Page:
In the News


CITES Protects Three Species of Endangered Shark

Source: CBC: As It Happens | Added on: March 12th, 2013

Jonathan Kathrein has first-hand knowledge of sharks. He bears the scars of a Great White strike that required over 7hrs of surgery and over 600 stitches to close the wounds. Nowadays, though, he is an advocate for their protection.

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Letter to the Editor: Canada Killing Sharks for Pennies

Source: Langley Advance | Added on: Nov 21st, 2012

A great letter on the economics of the porbeagle fishery

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Environmental Groups Celebrate Tuna Protections, Worry About Sharks Left Behind

Source: Fish Informationa and Services | Added on: Nov 21st, 2012

Environmental groups congratulated the(ICCAT) for following scientific advice and not increasing Atlantic bluefin tuna quotas while still concerned by the lack of new steps to protect threatened highly migratory species of sharks

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Canada Loses Bid for More Tuna, Rebuffs Push to Protect Sharks

Source: Globe and Mail | Added on: Nov 20th, 2012

Canada’s attempt to increase the amount of a vulnerable species of tuna that can be fished out of the Atlantic Ocean has been shot down by other countries but Canadian negotiators have managed to block international efforts to protect an endangered type of shark.

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Fishing Nations Maintain Tuna Quotas

Source: Huffington Post | Added on: Nov 20th, 2012

Fishing countries on Monday voted to keep up strict limits on catching Atlantic Bluefin tuna while newly proposed protection measures for mako and porbeagle sharks, which also come under the commission's purview, were not adopted

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'Canada's shark' still swimming without Canada's protection

Source: iPolitics | Added on: Nov 5th, 2012

The Department of Fisheries and Oceans is under fire for its refusal to ban fishing on the endangered porbeagle Shark, commonly referred to as “Canada’s shark.”

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Mixed Results for Sharks at Atlantic Tuna Commission Meeting

Source: Save Our Seas Foundation | Added on: Nov 5th, 2012

Fishing nations at this year’s International Commission for the Conservation of Atlantic Tunas (ICCAT) meeting have adopted protections for silky sharks, but failed to take action to protect porbeagle sharks and to strengthen the ICCAT ban on shark finning.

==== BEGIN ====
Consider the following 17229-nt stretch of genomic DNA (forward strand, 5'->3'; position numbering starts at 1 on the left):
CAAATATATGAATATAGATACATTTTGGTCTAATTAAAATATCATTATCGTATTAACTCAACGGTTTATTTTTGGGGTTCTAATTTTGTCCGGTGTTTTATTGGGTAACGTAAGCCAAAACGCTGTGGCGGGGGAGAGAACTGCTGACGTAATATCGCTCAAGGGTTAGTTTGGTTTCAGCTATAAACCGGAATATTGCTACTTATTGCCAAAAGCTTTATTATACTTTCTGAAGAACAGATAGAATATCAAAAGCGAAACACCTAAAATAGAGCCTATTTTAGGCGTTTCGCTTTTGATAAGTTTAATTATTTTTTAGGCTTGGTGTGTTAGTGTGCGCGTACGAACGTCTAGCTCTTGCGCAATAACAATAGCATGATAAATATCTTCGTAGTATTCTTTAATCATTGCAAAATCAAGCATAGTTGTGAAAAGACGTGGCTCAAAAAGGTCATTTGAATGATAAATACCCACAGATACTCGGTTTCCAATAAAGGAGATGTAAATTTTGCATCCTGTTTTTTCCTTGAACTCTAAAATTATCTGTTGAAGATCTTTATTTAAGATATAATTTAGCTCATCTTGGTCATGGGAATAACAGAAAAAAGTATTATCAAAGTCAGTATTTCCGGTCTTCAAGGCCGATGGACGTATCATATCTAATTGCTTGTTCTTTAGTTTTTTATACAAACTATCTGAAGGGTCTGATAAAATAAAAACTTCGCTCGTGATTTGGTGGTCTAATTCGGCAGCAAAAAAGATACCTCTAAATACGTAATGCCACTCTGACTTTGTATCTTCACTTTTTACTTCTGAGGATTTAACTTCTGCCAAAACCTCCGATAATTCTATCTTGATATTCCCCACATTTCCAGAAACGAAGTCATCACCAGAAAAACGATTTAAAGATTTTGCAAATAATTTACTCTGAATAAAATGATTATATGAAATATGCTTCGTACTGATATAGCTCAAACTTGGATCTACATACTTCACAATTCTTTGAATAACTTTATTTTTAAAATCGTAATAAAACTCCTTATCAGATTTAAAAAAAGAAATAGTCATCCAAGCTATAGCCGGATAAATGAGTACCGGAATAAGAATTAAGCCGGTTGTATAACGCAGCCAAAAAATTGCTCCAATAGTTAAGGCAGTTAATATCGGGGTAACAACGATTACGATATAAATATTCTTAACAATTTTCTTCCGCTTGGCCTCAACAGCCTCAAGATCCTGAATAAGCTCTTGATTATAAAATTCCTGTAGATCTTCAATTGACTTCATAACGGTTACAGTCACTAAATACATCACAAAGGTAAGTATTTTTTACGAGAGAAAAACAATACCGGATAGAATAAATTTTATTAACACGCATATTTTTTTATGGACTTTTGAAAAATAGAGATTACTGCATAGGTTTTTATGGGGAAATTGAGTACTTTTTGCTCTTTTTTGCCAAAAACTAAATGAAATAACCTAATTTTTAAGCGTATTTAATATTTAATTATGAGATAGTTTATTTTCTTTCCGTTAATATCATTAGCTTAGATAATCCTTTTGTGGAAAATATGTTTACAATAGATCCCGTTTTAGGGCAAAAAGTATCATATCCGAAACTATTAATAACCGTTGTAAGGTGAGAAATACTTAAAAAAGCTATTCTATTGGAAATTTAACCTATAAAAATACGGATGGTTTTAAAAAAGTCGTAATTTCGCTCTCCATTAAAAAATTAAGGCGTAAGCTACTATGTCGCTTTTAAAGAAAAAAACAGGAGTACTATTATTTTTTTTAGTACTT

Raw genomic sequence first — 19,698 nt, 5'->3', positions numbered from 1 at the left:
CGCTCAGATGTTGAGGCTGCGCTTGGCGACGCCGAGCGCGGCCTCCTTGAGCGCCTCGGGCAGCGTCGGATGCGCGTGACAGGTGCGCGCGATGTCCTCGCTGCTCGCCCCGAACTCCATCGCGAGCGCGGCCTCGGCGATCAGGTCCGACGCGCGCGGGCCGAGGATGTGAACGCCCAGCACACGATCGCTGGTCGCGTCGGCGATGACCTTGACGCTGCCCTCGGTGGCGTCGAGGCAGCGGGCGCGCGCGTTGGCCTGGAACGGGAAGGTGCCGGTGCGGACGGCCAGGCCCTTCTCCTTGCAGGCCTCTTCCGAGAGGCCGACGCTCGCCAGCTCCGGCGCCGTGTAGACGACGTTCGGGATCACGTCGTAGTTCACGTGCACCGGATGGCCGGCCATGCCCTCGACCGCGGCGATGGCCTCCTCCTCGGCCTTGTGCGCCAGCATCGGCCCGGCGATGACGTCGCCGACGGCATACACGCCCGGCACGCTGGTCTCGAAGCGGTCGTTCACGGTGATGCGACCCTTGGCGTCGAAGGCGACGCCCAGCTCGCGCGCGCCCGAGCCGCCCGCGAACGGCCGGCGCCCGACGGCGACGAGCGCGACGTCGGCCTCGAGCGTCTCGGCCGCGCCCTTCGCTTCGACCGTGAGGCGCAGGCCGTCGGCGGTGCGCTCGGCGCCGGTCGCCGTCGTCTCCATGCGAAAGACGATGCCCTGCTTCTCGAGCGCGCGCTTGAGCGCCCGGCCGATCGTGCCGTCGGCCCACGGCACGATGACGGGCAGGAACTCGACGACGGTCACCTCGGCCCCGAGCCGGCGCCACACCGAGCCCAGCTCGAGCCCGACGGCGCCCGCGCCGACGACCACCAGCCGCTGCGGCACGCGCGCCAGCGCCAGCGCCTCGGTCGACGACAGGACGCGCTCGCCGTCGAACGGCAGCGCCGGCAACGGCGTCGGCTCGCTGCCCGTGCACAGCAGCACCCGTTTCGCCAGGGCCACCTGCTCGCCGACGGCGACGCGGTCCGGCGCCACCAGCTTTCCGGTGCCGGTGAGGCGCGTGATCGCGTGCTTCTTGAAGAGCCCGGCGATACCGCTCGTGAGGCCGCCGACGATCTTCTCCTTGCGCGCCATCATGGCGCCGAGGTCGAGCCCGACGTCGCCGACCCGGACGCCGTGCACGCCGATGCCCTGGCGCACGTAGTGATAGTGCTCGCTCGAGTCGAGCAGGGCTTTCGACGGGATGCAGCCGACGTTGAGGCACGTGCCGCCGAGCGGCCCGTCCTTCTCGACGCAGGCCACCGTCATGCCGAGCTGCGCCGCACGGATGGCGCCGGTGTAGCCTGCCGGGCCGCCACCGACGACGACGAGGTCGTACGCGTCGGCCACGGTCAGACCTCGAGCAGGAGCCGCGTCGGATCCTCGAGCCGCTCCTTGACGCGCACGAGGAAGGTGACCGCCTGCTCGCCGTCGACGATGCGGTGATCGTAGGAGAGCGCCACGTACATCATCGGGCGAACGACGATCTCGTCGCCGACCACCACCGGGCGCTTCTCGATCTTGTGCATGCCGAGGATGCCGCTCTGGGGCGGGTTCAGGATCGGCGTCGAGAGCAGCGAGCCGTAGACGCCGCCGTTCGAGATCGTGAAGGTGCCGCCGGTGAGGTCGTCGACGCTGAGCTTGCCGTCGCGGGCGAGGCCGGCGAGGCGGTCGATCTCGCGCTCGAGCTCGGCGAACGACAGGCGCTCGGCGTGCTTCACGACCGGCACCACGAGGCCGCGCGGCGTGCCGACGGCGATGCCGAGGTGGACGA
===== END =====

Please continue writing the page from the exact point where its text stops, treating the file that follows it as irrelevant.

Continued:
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Canada a Renegade at ICCAT/Fails to Protect Porbeagles

Source: Sustainable Fisheries | Added on: Nov 5th, 2012

Following the recent ICCAT meeting Canada's porbeagle fishers get to continue hunting porbeagles despite their endangered status.

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Canada’s shark hunters get to keep their jobs

Source: | Added on: Nov 5th, 2012

At a meeting of the International Commission for the Conservation of Atlantic Tunas (ICCAT) in Istanbul, Turkey earlier this month, Canada was the only nation among 48 to defend porbeagle fishing and oppose a ban.

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Why Canada fishes endangered sharks

Source: CBC | Added on: Nov 25th, 2011

Faith Scatalon of Fisheries and Oceans Canada tries to justify Canada's position on the endangered shark fishery.

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Concerns about Porbeagle on CBC's Information Morning

Source: CBC | Added on: Nov 24th, 2011

Shannon Arnold of the Ecology Action Centre questions why Canada supports a fishery of an endangered species.

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Shannon Arnold and Friends of Hector on 'Habitat' Radio Program

Source: CKDU 88.1 | Added on: Nov 30th, 2010

Shannon Arnold was interviewed on Erica Butler's program 'Habitat,' about the EAC's role at the International Commission for the Conservation of Atlantic Tunas (ICCAT) and the Friends of Hector campaign.

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Ecology Action Centre: Canada needs to do more to save sharks

Source: Dan Arsenault | Added on: Nov 29th, 2010

A Halifax environmental group is giving Canada mixed marks for its efforts at an ocean conservation meeting that ended Saturday in Paris....


We managed to get at least a small mention of shark and sea turtle protection squeeked into Greenberg's article. Better than nothing!



Contact Us

For more information about the Friends of Hector campaign, or threats to sharks in Atlantic Canada, please contact Shannon Arnold of the Ecology Action Centre at .(JavaScript must be enabled to view this email address) or call (902) 446-4840